"A very competitive guy by nature," quarterback Rich Gannon said. "He's very disciplined, very structured. The eam reflects that in our approach, our preparation and our performance. He's been very consistent all season long with the players in what he expects, from what he demands from us in terms of our practice and our performance in the games. The players have responded very, very well."
"There's one face on Bill. Players know what you see is what you get," receiver Jerry Rice said. "He's not going to put on a persona or anything like that."
Callahan grew up on the rough South Side of Chicago, molded by a father who was a longtime city cop, a tough sergeant on the vice squad (now stricken with cancer and living in South Florida; his mother died of breast cancer in 2001).
He was a high school quarterback who went on to play at tiny Illinois Benedictine (now Benedictine University) and was so into the sport that after briefly considering a law enforcement career went straight into coaching at a Chicago area high school.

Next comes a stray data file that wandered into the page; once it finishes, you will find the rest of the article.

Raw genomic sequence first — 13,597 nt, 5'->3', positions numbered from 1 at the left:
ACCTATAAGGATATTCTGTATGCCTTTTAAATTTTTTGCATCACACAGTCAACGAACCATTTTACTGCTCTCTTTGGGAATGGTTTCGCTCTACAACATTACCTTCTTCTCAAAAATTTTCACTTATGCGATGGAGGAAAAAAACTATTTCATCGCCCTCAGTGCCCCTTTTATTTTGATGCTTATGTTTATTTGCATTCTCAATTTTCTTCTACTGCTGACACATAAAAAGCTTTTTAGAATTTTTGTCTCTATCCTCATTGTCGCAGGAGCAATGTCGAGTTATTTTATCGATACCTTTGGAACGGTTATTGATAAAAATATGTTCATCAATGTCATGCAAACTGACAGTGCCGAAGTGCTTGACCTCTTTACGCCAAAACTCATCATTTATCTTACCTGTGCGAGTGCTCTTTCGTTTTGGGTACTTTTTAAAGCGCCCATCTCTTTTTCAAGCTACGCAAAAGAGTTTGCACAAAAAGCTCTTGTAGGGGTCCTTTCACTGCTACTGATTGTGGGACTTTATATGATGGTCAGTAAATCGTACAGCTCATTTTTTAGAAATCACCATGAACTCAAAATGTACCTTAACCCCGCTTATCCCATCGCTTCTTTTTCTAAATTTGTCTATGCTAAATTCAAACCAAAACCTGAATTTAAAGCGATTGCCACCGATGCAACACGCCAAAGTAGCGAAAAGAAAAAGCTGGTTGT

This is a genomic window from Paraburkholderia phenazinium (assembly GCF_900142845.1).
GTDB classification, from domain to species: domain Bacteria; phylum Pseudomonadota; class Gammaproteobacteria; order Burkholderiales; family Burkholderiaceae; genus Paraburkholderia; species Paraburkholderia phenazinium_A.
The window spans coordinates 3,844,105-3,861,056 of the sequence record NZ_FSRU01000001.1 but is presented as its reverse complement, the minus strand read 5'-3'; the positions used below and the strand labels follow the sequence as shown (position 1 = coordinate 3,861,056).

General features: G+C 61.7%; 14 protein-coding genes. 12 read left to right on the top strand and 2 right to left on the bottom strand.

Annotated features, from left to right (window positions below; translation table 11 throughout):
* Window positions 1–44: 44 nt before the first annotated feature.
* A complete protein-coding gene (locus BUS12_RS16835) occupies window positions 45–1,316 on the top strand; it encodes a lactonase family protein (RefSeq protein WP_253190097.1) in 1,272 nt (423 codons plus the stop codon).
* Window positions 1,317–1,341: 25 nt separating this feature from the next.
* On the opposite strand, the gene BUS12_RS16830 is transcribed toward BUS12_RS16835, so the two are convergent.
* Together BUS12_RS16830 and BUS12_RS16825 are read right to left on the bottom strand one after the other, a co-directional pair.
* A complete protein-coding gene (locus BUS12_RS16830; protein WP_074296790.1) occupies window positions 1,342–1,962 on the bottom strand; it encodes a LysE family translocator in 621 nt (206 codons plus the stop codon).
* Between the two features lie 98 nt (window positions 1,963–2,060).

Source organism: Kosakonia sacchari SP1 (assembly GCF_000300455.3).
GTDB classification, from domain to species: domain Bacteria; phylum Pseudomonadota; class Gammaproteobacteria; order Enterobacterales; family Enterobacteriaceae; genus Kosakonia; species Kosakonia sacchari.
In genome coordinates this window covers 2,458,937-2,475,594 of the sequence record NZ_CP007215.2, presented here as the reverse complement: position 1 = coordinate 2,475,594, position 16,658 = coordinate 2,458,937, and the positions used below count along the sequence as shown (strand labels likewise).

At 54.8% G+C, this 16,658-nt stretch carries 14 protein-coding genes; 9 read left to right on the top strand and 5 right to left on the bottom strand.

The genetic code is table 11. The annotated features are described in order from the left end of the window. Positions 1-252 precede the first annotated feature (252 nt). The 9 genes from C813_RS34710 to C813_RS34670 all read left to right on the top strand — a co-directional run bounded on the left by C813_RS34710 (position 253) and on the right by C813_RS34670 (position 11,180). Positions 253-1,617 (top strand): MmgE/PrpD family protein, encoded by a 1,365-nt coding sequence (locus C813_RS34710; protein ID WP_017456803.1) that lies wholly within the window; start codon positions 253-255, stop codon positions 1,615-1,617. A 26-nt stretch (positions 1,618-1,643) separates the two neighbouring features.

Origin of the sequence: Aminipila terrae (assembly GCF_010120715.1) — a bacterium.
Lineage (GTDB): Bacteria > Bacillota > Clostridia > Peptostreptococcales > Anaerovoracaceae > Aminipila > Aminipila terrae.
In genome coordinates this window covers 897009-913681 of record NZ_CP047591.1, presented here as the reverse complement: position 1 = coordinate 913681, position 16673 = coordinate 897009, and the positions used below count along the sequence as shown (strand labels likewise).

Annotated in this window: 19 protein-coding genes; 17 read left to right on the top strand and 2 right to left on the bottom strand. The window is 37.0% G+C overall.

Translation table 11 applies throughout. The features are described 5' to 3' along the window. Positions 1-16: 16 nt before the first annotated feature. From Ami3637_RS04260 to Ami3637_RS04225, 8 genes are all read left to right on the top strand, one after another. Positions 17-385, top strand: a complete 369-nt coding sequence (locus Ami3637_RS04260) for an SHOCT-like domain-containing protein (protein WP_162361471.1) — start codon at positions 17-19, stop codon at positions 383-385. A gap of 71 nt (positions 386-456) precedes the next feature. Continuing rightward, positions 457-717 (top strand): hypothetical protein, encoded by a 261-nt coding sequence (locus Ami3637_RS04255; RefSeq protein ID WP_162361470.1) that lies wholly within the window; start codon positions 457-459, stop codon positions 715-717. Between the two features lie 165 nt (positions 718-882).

He worked his way up, as coaches must do, hopscotching the country, working for Mike White (who later coached the Raiders) at Illinois and Barry Alvarez at Wisconsin. It was there, during a Badgers coaching staff visit to Packers training camp, that Callahan met Gruden, then a young Green Bay assistant.
They hit it off, well enough that when Gruden was named offensive coordinator of the Eagles, he brought Callahan in as his offensive line coach then to Oakland as his offensive coordinator.
Callahan is guarded in talking about himself or the experience of his first season as a head coach but allowed last week he owes everything to Gruden, that "I wouldn't be here today if it wasn't for Jon."